This document describes some of the internals of the C bindings, along with some numbers.

Generated code

One of the goals of the C bindings is to generate minimal code and use little memory. The C bindings achieve this by generating type descriptors for each mojom type that contain information required for encoding, decoding and validation. For instance, type descriptions for mojom structs describe where the pointer and handle fields in a struct are located, which of them are nullable, the sizes of different versions of the struct, etc. Using this information, we can avoid generating separate encoding, decoding and validation code for each struct, and instead rely on a common encoding function shared amongst all mojom structs which consume these generated type descriptions. Simiarly, type descriptions are generated for every instance of arrays, maps, and unions. These type descriptions live in the .rodata (or similar) section of a binary.

Sizes of type descriptors

The following subsections describe the space cost of type descriptors generated for different mojom types on a 64-bit system. The C data types for type descriptors are located in bindings/type_descriptor.h, which is the canonical place for up-to-date documentation of type description tables, how they are structured and used.


A type descriptor for a mojom struct contains:

  • A version table (pointer, 8 bytes):
  • Each version is described by a version <=> size of struct (8 bytes)
  • Number of elements in the version table (4 bytes)
  • Pointer/handle location table (pointer, 8 bytes):
  • Array of struct MojomTypeDescriptorStructEntry (roughly 20 bytes per field), each entry describing a pointer or handle field.
  • Number of entries in the table (4 bytes)


struct Rect {
  int32 x;
  int32 y;
  int32 w;
  int32 h;

This struct has just 1 version, and no pointer or handle fields. It takes up 8 bytes + 8 bytes + 4 bytes for the version table, another 8 bytes + 4 bytes for the location table, for a total of 32 bytes. Adding any additional non-handle/pointer fields will not grow the generated type descriptior for this mojom struct.

Another example:

struct RectPair {
  Rect a;
  Rect b;

RectPair similarly has 1 version (accounting for 8 + 8 + 4 bytes), but has 2 pointer types, which puts its location table to 8 + 4 + 20*2 bytes, bringing its type descriptor to 72 bytes in size.

Arrays and Strings

A type descriptor for a mojom array contains:

  • The type of its entries, and a pointer to its type descriptor (roughly 1 + 8 bytes)
  • Number of elements in the array, only applicable if defined in the mojom IDL (4 bytes)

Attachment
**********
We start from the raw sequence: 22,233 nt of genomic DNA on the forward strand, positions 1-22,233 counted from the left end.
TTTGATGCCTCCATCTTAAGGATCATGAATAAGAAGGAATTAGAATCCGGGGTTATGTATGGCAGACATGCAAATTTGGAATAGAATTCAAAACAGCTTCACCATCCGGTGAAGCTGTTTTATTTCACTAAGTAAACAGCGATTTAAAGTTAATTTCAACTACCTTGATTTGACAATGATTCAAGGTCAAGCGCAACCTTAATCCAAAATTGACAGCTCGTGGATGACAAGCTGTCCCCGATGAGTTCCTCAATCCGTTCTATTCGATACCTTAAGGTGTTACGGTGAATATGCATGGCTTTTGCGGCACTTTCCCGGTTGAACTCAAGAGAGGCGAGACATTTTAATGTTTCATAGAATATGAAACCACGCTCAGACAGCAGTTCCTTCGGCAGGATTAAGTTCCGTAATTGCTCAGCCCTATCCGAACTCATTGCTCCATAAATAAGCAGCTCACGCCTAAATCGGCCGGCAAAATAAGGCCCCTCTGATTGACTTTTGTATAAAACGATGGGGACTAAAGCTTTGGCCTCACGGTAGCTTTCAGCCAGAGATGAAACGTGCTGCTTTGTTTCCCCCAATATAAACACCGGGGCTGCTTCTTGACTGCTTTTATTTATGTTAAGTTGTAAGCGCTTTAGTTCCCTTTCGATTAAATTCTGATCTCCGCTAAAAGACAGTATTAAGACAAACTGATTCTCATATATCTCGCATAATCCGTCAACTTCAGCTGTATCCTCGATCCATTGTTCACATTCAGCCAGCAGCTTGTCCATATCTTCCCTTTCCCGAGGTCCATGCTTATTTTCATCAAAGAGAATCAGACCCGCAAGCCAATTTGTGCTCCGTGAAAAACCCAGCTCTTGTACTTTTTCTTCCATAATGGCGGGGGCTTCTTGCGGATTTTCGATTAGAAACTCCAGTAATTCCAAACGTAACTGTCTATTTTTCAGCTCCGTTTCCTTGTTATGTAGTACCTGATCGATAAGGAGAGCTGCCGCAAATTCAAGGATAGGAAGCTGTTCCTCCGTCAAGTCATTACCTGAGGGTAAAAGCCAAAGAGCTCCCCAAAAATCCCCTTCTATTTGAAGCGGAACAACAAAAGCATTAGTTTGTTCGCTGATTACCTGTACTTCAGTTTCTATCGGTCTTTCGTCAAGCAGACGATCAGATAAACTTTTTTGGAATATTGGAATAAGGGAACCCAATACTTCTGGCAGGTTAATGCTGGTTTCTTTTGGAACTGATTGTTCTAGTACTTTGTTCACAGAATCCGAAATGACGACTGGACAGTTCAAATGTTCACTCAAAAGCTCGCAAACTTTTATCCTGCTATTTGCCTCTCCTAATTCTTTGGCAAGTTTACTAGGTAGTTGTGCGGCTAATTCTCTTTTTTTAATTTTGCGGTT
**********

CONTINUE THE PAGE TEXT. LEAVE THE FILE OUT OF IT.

• Size (in number of bits) of a single element. (4 bytes)
  • If its elements can be nullable (1 byte).

A single array of any type (e.g., array<int8>) will therefore take roughly 18 bytes. However, an array of other composite types can end up forming a chain of type descriptors. For example, consider array<array<int8>>: 18 bytes for the outer-array, and another 18 bytes for array<int8>, totalling 36 bytes.

Strings are arrays of UTF-8 encoded characters; A type descriptor for a string is always the same (it is composed of a variable number of characters). For this reason, the bindings library comes with a single type descriptor for an array of characters, so a new type descriptor is not generated for every instance of a string.


A map is just a mojom struct with 2 mojom arrays, so a type descriptor for a simple map (mapping a POD to a POD) could take 32 bytes + 2 * (18 bytes) = 68 bytes. A new type descriptor is generated for every occurance of a mojom map. A possible optimization in the future is to deduplicate identical type descriptors and share them.




Interfaces are composed of messages, each of which is composed of a request parameters, and possibly response parameters. For example:

struct Person { ... };

interface Population {
  GetPerson(string name) => (Person p);

Consits of two mojom structs, equivalent to:

struct Population_GetPerson_Request {
  string name;
struct Population_GetPerson_Response {
  Person p;

The request struct takes up 32 bytes (taken from the example in the Structs section above) + 8 bytes (for the string entry). Similarly, the response struct takes up another 32+8 bytes bytes (this is not accounting for the space taken up by the struct Person type descriptor).

Other types


Compiled code size

A lot of these generated type descriptors can be compacted further, if required. This kind of optimization could be done later when things are more stable. There are also opportunities to de-duplicate generated type descriptors, notable for arrays and maps (e.g., we only need one type descriptor for array that could be shared across all mojom structs).

Comparing the sizes of an example mojo echo client in C and C++ (which can be found in the domokit/mojo github repo), built for Linux:

C++ echo client:

$ size out/Release/echo_client.mojo
  text    data     bss     dec     hex filename
134194    4528     436  139158   21f96 out/Release/echo_client.mojo

C echo client:

$ size out/Release/c_echo_client.mojo
text    data     bss     dec     hex filename
9834    1328     264   11426    2ca2 out/Release/c_echo_client.mojo